I’m sorry Miss Morrow, but your life isn’t worth mine.

You can fight your own battles.

My attacker stopped, satisfied. She knelt down to where I lay on the ground, curled up and covered in blood. She smiled slightly despite herself, leaning to hand me a mostly clean rag to mop my face off with.

“You do me another favor, will you? You tell Dacien that Miss Angyl Hunter sends her regards. I’m sure she’ll be glad to hear it.”

I coughed up some blood, nodding slowly, and Angyl walked away. How she figured into the bigger picture, I don’t know. I didn’t care if I never figured it out. I had survived my encounter with her, and would hope it was the last such encounter I ever had. Seven had remained, despite Angyl’s madness, waiting to help me to my feet.

“She wasn’t kidding about the baby. You should tell Caine soon, before he gets himself hurt or something.”

She wrapped an arm around my shoulders, letting me lean on her, and walked me back to the hotel where I’d found permanent residency at Gus’ insistence. I had a mind full of questions, desperate for answers, but a body too weary to handle any of the hard work. She helped me lay down on the bed, and proceeded to pack a bag for me. I leaned up slightly to catch her at work, finding everything with relative ease.

“Am I going somewhere?” I choked. She seemed startled, almost forgetting I was there at all. She turned around abruptly, an apology on her face.

“Ah, well, you were going back to the city weren’t you? To find answers? I figured it’d be best if you got out of town while things are hectic, nobody will notice. And it’d be a good time to get away.”

I nodded quietly, agreeing with her logic, but wishing I had time enough for some rest to restore my energy. Bruises were starting to form, and my face felt like a horribly destroyed melon of some kind. When Seven had me packed, she helped me back downstairs and all the way to the bus station. Settling me down onto a bench, I grabbed hold of her arm.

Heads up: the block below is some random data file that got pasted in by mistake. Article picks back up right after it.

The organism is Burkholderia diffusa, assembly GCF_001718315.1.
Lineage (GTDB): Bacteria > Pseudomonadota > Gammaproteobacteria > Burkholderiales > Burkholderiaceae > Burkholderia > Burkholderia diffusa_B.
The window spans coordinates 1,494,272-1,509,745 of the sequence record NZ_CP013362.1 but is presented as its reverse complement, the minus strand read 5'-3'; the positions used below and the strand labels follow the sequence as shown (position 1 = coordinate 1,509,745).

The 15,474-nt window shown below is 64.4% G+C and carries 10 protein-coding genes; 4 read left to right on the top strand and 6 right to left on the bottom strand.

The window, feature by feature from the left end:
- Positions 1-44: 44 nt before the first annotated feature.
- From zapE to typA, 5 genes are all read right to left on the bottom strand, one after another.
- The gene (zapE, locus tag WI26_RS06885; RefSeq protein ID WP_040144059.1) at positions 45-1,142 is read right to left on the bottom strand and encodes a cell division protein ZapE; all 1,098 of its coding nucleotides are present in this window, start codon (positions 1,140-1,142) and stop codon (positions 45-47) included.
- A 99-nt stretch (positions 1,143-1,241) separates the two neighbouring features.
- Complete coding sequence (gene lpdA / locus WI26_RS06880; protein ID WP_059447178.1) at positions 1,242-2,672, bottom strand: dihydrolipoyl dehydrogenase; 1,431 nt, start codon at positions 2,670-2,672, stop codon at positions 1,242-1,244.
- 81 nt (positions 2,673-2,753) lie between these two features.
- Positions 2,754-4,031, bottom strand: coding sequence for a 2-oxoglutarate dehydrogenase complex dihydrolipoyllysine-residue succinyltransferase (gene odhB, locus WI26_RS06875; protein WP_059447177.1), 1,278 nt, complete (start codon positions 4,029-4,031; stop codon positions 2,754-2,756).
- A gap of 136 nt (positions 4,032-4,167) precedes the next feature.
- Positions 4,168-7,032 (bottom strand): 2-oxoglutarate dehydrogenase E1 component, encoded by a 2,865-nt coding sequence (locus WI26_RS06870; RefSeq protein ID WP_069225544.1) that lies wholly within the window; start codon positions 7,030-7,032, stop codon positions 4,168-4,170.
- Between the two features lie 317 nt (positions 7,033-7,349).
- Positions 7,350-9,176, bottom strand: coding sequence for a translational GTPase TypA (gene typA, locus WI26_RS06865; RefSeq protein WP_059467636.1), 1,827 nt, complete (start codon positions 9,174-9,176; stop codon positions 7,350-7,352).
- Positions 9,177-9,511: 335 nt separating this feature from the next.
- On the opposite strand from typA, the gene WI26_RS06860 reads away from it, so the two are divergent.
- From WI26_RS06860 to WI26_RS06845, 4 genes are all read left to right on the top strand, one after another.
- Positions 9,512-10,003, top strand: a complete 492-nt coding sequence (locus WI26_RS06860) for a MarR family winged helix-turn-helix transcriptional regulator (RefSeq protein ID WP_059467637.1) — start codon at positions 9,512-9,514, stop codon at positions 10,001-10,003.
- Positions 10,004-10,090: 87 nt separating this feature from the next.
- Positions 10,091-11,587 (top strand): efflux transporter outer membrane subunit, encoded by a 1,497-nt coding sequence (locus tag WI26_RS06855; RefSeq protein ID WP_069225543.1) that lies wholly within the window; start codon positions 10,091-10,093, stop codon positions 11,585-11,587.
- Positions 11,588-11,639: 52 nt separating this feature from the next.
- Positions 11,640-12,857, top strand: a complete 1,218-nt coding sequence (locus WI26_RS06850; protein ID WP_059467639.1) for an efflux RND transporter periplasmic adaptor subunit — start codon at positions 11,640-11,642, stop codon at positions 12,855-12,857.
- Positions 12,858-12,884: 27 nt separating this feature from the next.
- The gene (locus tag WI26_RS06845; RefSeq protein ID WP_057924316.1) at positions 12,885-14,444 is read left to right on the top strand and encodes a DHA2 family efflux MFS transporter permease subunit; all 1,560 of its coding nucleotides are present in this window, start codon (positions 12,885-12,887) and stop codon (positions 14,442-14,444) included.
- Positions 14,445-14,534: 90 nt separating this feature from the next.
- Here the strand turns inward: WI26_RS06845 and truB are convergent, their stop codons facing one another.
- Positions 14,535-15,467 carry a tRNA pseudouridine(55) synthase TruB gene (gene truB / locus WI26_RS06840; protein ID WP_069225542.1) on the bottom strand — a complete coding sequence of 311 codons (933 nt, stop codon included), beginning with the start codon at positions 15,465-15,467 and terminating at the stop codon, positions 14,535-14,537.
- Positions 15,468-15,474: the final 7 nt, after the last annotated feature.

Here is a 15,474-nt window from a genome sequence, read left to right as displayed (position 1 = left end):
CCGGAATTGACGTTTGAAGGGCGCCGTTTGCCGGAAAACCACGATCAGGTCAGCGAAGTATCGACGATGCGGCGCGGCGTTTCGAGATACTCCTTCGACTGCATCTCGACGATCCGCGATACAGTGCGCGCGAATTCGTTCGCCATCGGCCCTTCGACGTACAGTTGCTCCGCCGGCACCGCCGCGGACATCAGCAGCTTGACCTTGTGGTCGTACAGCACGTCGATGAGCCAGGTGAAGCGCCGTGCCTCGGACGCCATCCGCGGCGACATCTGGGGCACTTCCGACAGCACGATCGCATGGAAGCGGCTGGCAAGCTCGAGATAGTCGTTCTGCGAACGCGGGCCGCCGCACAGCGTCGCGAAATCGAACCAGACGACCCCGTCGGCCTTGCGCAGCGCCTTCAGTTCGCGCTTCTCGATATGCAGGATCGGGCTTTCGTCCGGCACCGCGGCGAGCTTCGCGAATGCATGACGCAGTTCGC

“Why are you doing all of this?”

She blinked, going over her rehearsed answers in her mind, trying to decide on the one to tell me today. I refused to let her leave until I got something substantial, which she seemed to understand by my gesture. She sat next to me slowly, staring into space.

“Because everybody needs a little help. Even the rebel cries, the demons were once angels, and everyone deserves a second or third chance. The outcasts stick together, no matter the climate. And with a history like yours in that city, you think someone didn’t tell the big dogs up here what kind of monster was being unleashed in town? We’ve always known your back story Deacon, but we were advised to observe only. Unless things were severe.”

“Severe?”

She seemed to frown slightly, regretting speaking so much. “An innocent life must be preserved at all costs. If you go back and cause trouble, you will be putting it at risk. We needed to prove to you that which you’re denying. We needed you to act responsibly. You have a chance for a happy ending, one that very few of us get in our prospective lines of work. We expect you to take it.”

I nodded slowly in response, analyzing her words. When I left the city, Dacien had contacted them with my case history. How did Dacien know anyone this far north? Such a question was wasted, as I knew Dacien had power everywhere. Her legacy knew no bounds, or so it seemed. Seven remained silent for the rest of my wait, staying with me until the bus pulled into the station. It was just as the doors closed behind me that I realized the scene I was leaving behind.

Right behind the bench I sat on was Damiano, clutching Hyde’s arm. She seemed to be trying to hide within him, but to no avail. As I boarded the bus and Seven turned around, she locked eyes on the pair. And suddenly, things started to click into place. I could feel the wicked grin slip across her face, almost imagining her starting a friendly conversation with them. All that before the rage took over and everything faded to black. I settled into a seat as best as I could, counting down the hours until I’d be in familiar stomping grounds.

I hope you kids can fight, because running isn’t any sort of an option.

Sweet dreams.